The Thin Man (1934)

This has always been one of our favorite films.  We probably watch it at least twice every year, not only as a longstanding part of our Christmas cinema catalog but any time we want a fast-paced, witty film to lift our spirits.  Nick, Nora and Asta never grow old, and W.S. van Dyke’s direction is fresh and nearly perfect.  Every scene advances the plot, except for the Christmas morning scene with Nick in his pajamas shooting out balloons on the Christmas tree with his toy rifle and Nora stewing in her new fur coat. This improvised episode helps demonstrate the rich relationship between this husband wife that gives the whole Thin Man series its abiding interest.


Clyde Wynant is planning to leave town to work on a new invention, not letting anyone know where he is going but promising his daughter to be home before Christmas in time for her wedding.  Before leaving he realizes that his mistress and someone else have been stealing money from him.  Three months later on Christmas Eve, retired detective Nick Charles and his rich wife, Nora, are in New York for the holidays when Wynant’s daughter asks Nick to find her missing father.  Two murders quickly follow: the mistress and a friend who was blackmailing her murderer.  The evidence points to the vengeful Wynant, but when a third body shows up Nick, working with the police, stages a post-Christmas dinner party to expose the real murderer.


The main action of the movie opens on Christmas Eve, and there are extended scenes of decorating the tree while nursing a hangover, a boisterous Christmas Eve party in the hotel suite, and the hilarious Christmas morning with the array of gifts: Nick’s toy gun, Nora’s fur coat and Asta’s fireplug.


Pat Flaherty

Pat Flaherty, who is the link to yesterday’s film, The Lemon Drop Kid (1951), has a short, silent role as the young prize fighter at the Christmas Eve party in the Charles’s hotel suite.  Before his lengthy career as a character actor, Flaherty had served in the military in World War I, played minor-league baseball, and played professional football.  In 1929, before beginning his Hollywood career, he married Dorothea X. Fugazy, the daughter of a famed boxing promoter, so there was a bit of typecasting in this role.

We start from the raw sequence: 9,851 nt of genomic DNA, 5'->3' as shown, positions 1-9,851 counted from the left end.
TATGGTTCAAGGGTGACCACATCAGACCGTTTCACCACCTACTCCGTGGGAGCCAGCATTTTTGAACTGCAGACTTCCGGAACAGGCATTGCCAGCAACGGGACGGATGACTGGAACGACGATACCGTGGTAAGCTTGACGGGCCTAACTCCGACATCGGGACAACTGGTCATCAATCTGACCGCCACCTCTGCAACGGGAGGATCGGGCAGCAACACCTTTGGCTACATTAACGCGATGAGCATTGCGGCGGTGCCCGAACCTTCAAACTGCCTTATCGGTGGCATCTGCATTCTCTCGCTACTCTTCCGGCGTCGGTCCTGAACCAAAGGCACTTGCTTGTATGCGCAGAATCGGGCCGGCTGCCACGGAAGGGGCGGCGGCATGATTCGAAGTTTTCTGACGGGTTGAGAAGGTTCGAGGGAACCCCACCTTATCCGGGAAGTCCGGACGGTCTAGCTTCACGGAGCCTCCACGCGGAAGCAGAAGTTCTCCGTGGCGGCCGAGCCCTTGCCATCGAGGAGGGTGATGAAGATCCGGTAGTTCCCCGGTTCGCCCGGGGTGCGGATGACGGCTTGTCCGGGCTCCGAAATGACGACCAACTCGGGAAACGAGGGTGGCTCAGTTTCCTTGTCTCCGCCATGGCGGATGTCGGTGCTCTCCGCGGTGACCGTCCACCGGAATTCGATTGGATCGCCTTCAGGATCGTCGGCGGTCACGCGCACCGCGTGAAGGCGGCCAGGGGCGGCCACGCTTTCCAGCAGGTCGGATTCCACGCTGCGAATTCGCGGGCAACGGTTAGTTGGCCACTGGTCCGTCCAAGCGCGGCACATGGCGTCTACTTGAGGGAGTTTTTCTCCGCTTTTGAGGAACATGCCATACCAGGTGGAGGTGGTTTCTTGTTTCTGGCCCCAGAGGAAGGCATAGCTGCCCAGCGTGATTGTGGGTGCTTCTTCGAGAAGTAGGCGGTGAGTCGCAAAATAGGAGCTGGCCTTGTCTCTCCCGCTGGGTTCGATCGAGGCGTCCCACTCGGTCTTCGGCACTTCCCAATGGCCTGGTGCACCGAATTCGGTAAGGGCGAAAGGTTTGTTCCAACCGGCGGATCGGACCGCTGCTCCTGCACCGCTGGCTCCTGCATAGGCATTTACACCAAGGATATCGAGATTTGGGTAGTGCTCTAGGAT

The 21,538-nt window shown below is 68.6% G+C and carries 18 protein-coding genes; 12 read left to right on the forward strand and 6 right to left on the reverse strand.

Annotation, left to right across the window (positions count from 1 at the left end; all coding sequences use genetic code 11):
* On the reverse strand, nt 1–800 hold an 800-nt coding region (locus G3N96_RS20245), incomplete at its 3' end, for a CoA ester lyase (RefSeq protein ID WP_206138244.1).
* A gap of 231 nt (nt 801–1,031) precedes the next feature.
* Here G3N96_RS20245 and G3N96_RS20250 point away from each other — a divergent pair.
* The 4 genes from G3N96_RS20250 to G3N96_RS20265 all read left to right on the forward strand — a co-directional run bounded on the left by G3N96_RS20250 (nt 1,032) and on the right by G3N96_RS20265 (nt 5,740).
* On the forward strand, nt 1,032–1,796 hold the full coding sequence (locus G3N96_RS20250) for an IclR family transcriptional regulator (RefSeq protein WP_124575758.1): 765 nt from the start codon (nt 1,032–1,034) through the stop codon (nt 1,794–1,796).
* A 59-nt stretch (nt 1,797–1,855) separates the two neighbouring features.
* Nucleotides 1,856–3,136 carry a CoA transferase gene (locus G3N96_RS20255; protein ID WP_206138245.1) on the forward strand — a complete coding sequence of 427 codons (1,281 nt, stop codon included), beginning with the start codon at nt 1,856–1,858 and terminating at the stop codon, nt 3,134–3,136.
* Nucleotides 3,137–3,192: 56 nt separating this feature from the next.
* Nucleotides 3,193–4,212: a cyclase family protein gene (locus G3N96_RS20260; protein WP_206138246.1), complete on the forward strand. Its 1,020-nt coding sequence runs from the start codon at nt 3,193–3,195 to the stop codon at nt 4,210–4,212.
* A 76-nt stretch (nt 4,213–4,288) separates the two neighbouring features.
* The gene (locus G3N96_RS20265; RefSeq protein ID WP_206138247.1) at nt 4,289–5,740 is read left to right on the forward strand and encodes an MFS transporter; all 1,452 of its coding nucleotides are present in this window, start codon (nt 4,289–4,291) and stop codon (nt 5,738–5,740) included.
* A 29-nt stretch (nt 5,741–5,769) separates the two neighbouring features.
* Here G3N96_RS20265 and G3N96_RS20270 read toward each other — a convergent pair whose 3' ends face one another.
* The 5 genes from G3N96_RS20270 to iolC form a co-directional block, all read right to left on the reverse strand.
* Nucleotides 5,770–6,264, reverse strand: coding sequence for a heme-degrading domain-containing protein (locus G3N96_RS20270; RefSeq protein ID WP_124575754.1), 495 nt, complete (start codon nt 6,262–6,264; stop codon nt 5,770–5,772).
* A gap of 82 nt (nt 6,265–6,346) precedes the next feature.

Edward Brophy, who plays the small-time gangster Morelli, is the link to our next film,  It Happened on Fifth Avenue (1947). We will learn more about him in tomorrow’s post about that film.

Maureen O’Sullivan

Maureen O’Sullivan, who plays the daughter, Dorothy Wynant, had already had her most famous role as Jane in Tarzan the Ape Man (1932) when she made The Thin Man (1934).  She had a long career including roles in the Marx Brothers’ A Day at the Races (1937) and Laurence Olivier’s Pride and Prejudice (1940).

Nat Pendleton

Nat Pendleton, who plays Lieutenant Gill, had a long Hollywood career, often as a bumbling policeman.  He appeared in It’s a Wonderful World (1939), strong man Eugene Sandow  in The Great Ziegfeld (1936) — also with William Powell and Myrna Loy) — and the Marx Brothers’ Horse Feathers (1932).

Minna Gombell

Minna Gombell, who plays Wynant’s first wife, Mimi, appeared in the original version of  The Lemon Drop Kid (1934), High Sierra (1941), and as queen of beggars in The Hunchback of Notre Dame (1939). Perhaps her best known later role is as Mrs. Parrish in The Best Years of Our Lives (1946).

Porter Hall

Porter Hall, who plays the lawyer Herbert Macaulay, will show up in two more films on our Christmas film list: Miracle on 34th Street (1947) and The Miracle of Morgan’s Creek (1943).  He also had roles in Capra’s Mr. Smith Goes to Washington (1939), Howard Hawks’s His Girl Friday (1940) and Preston Sturges’s Sullivan’s Travels (1941).

Harold Huber

Harold Huber, who plays the stool pigeon Nunheim, had roles in Beau Geste (1939), The Good Earth (1937) and  Reckless (1935), which also featured William Powell and Powell’s future fiancé, Jean Harlow.

Cesar Romero

Cesar Romero, who plays Chris Jorgenson, had a long Hollywood career, including two Shirley Temple films —  Wee Willie Winkie (1937) and The Little Princess (1939) —   and Ocean’s 11 (1960). His best known role was perhaps as The Joker in the Batman TV series.

Edward Ellis

Edward Ellis, who plays “the thin man” Clyde Wyant, appeared in such films as the dark tragedy I Am a Fugitive from a Chain Gang (1932) and the Shirley Temple musical Little Miss Broadway (1938)

Cyril Thornton, who plays the bookkeeper Tanner, was D.B. Norton’s butler in  Meet John Doe (1940).


Asta appeared in nearly a dozen films, including two Cary Grant screwball classics: The Awful Truth (1937) and Bringing Up Baby (1938). He also appeared briefly with William Powell in the Philo Vance mystery The Kennel Murder Case (1933).  And, of course, he was a key part of the whole six-film Thin Man series.


Cesar Romero was a dancer in New York early in his career, and appeared at a supper hour dance duringa ballroom benefit at the Ritz-Carlton Hotel for the Junior League on January 20, 1928.  Fred Astaire, along with many other Broadway stars (including George Gershwin), attended the benefit.

Harold Huber appeared in Astaire’s film Let’s Dance (1950).


William Powell, Myrna Loy and Asta!
Christmas in New York!
Wonderful cinematography by James Wong Howe.


Turner Classic Movies will show The Thin Man  on December 31 at 8:45 a.m., followed by the other five films in the series.  This has been a TCM tradition for several years.